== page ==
# Understand the basic 6 functions in PyTorch

## squeeze(), unsqueeze(), tensor[None],max(),argmax(), and view()

When I started to learn PyTorch, I found that there are various functions which seem vague to understand for me. Today I would like to summarize them with examples, which I think helpful greatly.

The functions are :

**squeeze(),****unsqueeze() and a[None],****max()****argmax()****view()**

You can also check the explanations from the official website one by one, but summarizing them together helps me.

**1. squeeze()**

squeeze(i): it is kind of dimension reduction: if the original dimension is 1, then it can be reduced. Let’s check an example:

In the example, the original tensor shape is [2,1,4]. Because **the dimension of index 0 is 2, it can’t be reduced and the size keeps the same, but the dimension of index 1 is 1, it can be reduced** and the tensor from 3 dimensions into 2 dimension matrix.

**2. unsqueeze() and tesor[None]**

unsqueeze(i): it is used to increase dimension according to the index of i. Let’s check example:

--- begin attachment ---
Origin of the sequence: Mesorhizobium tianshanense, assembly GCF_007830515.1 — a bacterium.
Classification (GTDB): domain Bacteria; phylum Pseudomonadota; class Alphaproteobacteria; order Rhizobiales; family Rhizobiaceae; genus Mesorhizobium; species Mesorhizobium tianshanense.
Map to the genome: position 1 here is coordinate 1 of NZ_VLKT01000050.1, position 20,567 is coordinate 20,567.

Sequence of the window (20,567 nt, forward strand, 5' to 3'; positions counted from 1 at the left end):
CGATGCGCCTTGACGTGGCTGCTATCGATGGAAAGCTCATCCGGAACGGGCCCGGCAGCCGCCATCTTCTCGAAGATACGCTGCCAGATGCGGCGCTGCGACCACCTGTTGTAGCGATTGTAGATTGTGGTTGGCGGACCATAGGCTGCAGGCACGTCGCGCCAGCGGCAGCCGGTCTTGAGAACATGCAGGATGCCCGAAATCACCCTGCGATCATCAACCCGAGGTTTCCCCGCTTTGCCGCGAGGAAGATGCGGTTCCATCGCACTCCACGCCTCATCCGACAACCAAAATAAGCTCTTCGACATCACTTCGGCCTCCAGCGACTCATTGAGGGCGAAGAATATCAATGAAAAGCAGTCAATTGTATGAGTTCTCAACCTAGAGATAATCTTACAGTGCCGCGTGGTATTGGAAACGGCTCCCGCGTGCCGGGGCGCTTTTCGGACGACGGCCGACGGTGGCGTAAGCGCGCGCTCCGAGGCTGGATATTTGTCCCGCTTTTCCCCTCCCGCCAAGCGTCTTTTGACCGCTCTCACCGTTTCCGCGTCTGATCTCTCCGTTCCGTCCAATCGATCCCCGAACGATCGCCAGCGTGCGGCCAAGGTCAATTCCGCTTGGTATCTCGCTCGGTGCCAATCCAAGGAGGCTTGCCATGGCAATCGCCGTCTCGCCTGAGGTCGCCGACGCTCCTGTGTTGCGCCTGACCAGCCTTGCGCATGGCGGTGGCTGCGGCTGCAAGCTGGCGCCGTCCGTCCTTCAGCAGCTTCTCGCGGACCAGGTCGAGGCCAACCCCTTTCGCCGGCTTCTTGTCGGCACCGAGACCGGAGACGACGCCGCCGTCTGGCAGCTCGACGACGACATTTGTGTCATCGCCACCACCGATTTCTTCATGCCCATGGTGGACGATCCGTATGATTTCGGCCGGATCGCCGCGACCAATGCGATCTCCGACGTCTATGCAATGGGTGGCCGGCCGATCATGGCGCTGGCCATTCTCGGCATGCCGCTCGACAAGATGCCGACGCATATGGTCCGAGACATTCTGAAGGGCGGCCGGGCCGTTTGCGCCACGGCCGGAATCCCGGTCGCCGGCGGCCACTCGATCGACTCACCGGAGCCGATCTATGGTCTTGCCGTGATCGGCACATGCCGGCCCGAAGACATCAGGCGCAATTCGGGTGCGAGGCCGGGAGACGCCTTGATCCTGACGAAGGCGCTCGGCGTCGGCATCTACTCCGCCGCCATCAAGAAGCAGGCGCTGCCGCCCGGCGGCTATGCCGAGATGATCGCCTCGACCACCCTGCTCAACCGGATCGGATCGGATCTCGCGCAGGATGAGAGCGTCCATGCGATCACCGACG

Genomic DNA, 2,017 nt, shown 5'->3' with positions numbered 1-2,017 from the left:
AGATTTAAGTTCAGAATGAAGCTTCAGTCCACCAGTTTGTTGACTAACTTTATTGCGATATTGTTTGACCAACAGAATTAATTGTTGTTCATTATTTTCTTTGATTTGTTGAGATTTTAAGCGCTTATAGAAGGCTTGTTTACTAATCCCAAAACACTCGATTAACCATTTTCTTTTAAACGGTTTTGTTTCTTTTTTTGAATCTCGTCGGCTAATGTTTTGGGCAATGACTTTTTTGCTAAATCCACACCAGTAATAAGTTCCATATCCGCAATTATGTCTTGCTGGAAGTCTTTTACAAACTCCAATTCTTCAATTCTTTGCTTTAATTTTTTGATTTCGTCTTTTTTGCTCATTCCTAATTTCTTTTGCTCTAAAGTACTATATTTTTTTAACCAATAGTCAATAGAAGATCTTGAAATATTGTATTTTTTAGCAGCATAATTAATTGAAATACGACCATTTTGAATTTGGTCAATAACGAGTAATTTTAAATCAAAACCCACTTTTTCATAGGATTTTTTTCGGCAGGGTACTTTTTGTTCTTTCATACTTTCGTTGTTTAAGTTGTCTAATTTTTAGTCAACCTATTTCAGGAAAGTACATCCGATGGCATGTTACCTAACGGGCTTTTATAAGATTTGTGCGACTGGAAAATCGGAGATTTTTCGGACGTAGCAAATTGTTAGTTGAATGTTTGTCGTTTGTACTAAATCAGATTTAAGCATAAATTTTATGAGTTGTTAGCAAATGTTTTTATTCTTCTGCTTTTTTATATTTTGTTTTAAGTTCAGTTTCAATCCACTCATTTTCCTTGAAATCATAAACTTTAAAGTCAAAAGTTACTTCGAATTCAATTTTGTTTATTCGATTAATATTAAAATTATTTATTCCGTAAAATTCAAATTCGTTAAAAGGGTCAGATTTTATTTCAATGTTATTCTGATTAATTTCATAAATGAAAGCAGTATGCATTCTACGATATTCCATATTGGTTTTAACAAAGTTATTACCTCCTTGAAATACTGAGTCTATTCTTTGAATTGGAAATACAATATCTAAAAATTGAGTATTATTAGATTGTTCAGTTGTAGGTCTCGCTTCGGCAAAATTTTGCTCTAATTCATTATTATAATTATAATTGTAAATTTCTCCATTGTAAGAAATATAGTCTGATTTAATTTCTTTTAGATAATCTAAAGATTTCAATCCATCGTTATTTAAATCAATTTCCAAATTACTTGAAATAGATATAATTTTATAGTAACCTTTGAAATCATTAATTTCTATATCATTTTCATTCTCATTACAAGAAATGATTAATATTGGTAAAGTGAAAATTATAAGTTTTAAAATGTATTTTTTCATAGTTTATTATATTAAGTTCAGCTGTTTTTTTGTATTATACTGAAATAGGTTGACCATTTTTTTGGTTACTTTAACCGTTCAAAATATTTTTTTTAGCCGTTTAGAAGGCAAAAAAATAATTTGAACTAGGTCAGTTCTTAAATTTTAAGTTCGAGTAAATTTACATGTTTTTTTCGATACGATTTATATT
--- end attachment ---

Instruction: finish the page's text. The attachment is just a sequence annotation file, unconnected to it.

i is the dimension index that will be extended.

There is **another way to increase dimension **which is a[None]. Put None to the index position i to extend the dimension, which has the same effect as unsqueeze(i).

**3. torch.max()**

From the official website, this function returns the maximum value of all elements in the `input`

tensor.

Let’s take examples from different dimensions:

For 1 dimension tensor:

`c = torch.randn(3)`

print(c)

print(torch.max(c))

The output:

If the dimension is higher than 1 dimension:

`c = torch.randn(2, 3)`

print(c)

print(torch.max(c))

print(torch.max(c,0))

print(torch.max(c,1))

The output:

**The conclusion:**

- max(c): get the max value from one dimension tensor
- max(c,0): if the tensor is more than 1 dimension, it gets the max values in columns and indices
- max(c,1): if the tensor is more than 1 dimension, it gets the max values in rows and indices

**4. torch.argmax()**

It **returns the indices of the maximum value of all elements** in the `input`

tensor, and it is the second value returned by `torch.max()`

If tensor is 1 dimension:

`d = torch.randn(3)`

print(d)

print(torch.argmax(d))

The output:

If tensor is higher than 1dimension:

`d = torch.randn(2,3)`

print(d)

print(torch.argmax(d))

The output:

5. view()

PyTorch allows a tensor to be a `View`

of an existing tensor. But how? Let’s take examples:

The above three views doesn’t change the original view of the tensor. Now let’s change the view as below:

Conclusion: **view(i,j) will transfer the origin tensor to the form of i rows and j columns, -1 means no limit.**

Hope it helps you a bit. Thanks for your reading.